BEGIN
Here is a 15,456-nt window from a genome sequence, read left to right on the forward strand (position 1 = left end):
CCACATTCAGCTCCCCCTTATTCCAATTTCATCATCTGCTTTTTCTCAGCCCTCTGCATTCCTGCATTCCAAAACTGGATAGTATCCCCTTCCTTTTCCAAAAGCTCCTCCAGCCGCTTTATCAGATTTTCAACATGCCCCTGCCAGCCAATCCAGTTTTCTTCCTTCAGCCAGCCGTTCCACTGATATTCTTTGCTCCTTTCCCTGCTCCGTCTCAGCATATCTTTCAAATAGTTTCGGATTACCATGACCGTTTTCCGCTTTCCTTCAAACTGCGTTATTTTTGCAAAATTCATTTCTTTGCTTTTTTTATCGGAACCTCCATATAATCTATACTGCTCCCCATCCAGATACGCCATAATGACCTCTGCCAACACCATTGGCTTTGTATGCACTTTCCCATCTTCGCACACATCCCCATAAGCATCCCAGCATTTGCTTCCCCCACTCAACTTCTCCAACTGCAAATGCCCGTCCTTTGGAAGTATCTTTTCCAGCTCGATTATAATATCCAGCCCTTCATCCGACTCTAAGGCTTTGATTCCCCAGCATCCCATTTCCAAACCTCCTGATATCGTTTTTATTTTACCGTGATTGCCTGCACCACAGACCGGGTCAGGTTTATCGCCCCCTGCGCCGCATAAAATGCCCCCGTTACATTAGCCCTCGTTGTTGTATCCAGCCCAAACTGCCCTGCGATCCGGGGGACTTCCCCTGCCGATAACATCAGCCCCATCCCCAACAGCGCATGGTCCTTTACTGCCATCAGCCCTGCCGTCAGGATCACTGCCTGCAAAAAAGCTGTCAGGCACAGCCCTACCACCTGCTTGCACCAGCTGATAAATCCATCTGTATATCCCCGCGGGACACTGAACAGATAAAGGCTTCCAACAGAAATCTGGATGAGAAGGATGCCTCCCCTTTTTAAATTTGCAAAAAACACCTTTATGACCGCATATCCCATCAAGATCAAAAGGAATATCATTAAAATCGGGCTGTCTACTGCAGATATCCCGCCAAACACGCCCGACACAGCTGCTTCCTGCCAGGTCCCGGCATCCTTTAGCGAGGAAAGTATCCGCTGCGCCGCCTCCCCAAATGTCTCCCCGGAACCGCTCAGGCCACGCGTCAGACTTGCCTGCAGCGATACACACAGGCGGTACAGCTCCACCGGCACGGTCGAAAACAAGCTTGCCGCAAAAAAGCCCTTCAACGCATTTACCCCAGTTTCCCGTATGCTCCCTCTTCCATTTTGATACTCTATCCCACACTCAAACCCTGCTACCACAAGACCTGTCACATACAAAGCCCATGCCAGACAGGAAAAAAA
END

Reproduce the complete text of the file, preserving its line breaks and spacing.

Here is a 15,456-nt window from a genome sequence, read left to right on the forward strand (position 1 = left end):
CCACATTCAGCTCCCCCTTATTCCAATTTCATCATCTGCTTTTTCTCAGCCCTCTGCATTCCTGCATTCCAAAACTGGATAGTATCCCCTTCCTTTTCCAAAAGCTCCTCCAGCCGCTTTATCAGATTTTCAACATGCCCCTGCCAGCCAATCCAGTTTTCTTCCTTCAGCCAGCCGTTCCACTGATATTCTTTGCTCCTTTCCCTGCTCCGTCTCAGCATATCTTTCAAATAGTTTCGGATTACCATGACCGTTTTCCGCTTTCCTTCAAACTGCGTTATTTTTGCAAAATTCATTTCTTTGCTTTTTTTATCGGAACCTCCATATAATCTATACTGCTCCCCATCCAGATACGCCATAATGACCTCTGCCAACACCATTGGCTTTGTATGCACTTTCCCATCTTCGCACACATCCCCATAAGCATCCCAGCATTTGCTTCCCCCACTCAACTTCTCCAACTGCAAATGCCCGTCCTTTGGAAGTATCTTTTCCAGCTCGATTATAATATCCAGCCCTTCATCCGACTCTAAGGCTTTGATTCCCCAGCATCCCATTTCCAAACCTCCTGATATCGTTTTTATTTTACCGTGATTGCCTGCACCACAGACCGGGTCAGGTTTATCGCCCCCTGCGCCGCATAAAATGCCCCCGTTACATTAGCCCTCGTTGTTGTATCCAGCCCAAACTGCCCTGCGATCCGGGGGACTTCCCCTGCCGATAACATCAGCCCCATCCCCAACAGCGCATGGTCCTTTACTGCCATCAGCCCTGCCGTCAGGATCACTGCCTGCAAAAAAGCTGTCAGGCACAGCCCTACCACCTGCTTGCACCAGCTGATAAATCCATCTGTATATCCCCGCGGGACACTGAACAGATAAAGGCTTCCAACAGAAATCTGGATGAGAAGGATGCCTCCCCTTTTTAAATTTGCAAAAAACACCTTTATGACCGCATATCCCATCAAGATCAAAAGGAATATCATTAAAATCGGGCTGTCTACTGCAGATATCCCGCCAAACACGCCCGACACAGCTGCTTCCTGCCAGGTCCCGGCATCCTTTAGCGAGGAAAGTATCCGCTGCGCCGCCTCCCCAAATGTCTCCCCGGAACCGCTCAGGCCACGCGTCAGACTTGCCTGCAGCGATACACACAGGCGGTACAGCTCCACCGGCACGGTCGAAAACAAGCTTGCCGCAAAAAAGCCCTTCAACGCATTTACCCCAGTTTCCCGTATGCTCCCTCTTCCATTTTGATACTCTATCCCACACTCAAACCCTGCTACCACAAGACCTGTCACATACAAAGCCCATGCCAGACAGGAAAAAAA